If you are a buyer of translations and want those translations to be the best fit for your purposes, there is one fact in particular that you should be aware of:
Translations aren’t a one-way street.
The better you communicate your needs and expectations, the better you will be served.
How can you easily ensure your translation provider gives you what you are looking for?
Buying translations can be a pain. Especially if you don’t have a trusted translation service provider who knows your company, products, services, positioning, branding, tone of voice etc. inside out.
Lacking such a trusted source, you may just turn to one of the big translation company names to play it safe. Surely, those big names will have all the quality control processes down to a tee, right?
They most likely have.
But do you know what these quality control processes actually check for?
Here is a typical list:
- Use of client glossary (if provided)
- Consistent terminology
- Completeness/no omissions
- No misunderstandings
- No spelling or grammar mistakes
- Correct use of punctuation, date and measurement conventions
Looks great, you’d think, right? What more could there possibly be to check?
I will get back to that question in a moment.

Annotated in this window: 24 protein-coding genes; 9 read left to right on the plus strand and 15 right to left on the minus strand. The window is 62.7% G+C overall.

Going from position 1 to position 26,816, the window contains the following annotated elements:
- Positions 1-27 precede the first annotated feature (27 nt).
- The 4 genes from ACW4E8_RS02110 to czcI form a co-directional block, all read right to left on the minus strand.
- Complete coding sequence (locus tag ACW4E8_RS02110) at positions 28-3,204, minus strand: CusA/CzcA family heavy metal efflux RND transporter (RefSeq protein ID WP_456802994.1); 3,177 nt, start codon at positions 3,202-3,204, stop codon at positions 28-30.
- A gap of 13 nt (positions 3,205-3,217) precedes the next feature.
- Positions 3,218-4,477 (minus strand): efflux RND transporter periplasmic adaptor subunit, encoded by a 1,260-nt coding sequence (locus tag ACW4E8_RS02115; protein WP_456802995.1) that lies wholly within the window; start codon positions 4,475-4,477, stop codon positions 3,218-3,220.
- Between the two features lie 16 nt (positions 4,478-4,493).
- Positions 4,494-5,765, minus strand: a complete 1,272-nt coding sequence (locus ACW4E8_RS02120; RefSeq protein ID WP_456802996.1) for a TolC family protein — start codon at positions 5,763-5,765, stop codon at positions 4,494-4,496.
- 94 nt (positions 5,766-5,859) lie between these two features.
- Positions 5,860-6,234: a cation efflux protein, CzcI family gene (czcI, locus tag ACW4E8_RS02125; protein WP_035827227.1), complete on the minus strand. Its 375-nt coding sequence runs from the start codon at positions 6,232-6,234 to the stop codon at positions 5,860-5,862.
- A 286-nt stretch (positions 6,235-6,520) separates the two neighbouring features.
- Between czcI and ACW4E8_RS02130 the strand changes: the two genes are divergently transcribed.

As a buyer of translations, you may be accustomed to sending reference material (previous translations that your teams are happy with) and glossaries. Most reputable language services companies will ask for those.
What these language services companies don’t usually ask for though, and hardly ever communicate to their freelancers – the people who actually do the translations – is what I simply call Client Expectations.
Client Expectations = Client Brief
In all of the workshops that I have run over the years, even in-house ones for translation teams of large corporations, the biggest frustration most participants voiced was typically something like this:
“I provided a translation that passed all our internal translation quality checks, but the client thought the translation was poor.”
How could that happen? And why?
Answer: A client may have very specific expectations as to what she wants to get. Have another look at the quality control list above: It has a bullet point that says “fluency/style”, but doesn’t specify that any further. As we all know, “style” can be many things and is often in the eye of the beholder.
But the beholder – the client – hasn’t communicated any of those stylistic expectations to the translator (except maybe something unspecific like “it shouldn’t sound like a translation”) so the translator will have to rely on his or her own best judgment.
Here are two examples to illustrate how this can go wrong:
Real-world case 1:
A company wanted an English magazine article translated into German. The article had a couple of sarcastic headlines and sublines, which worked well, apparently, with the UK audience. The translation team faithfully rendered the text in the same sarcastic way in German. All quality control boxes were checked: terminology, completeness, misunderstandings, mistakes, fluency.
Still, the client returned the translation with the comment: “Too literal. Not a good style. Not what we expected.”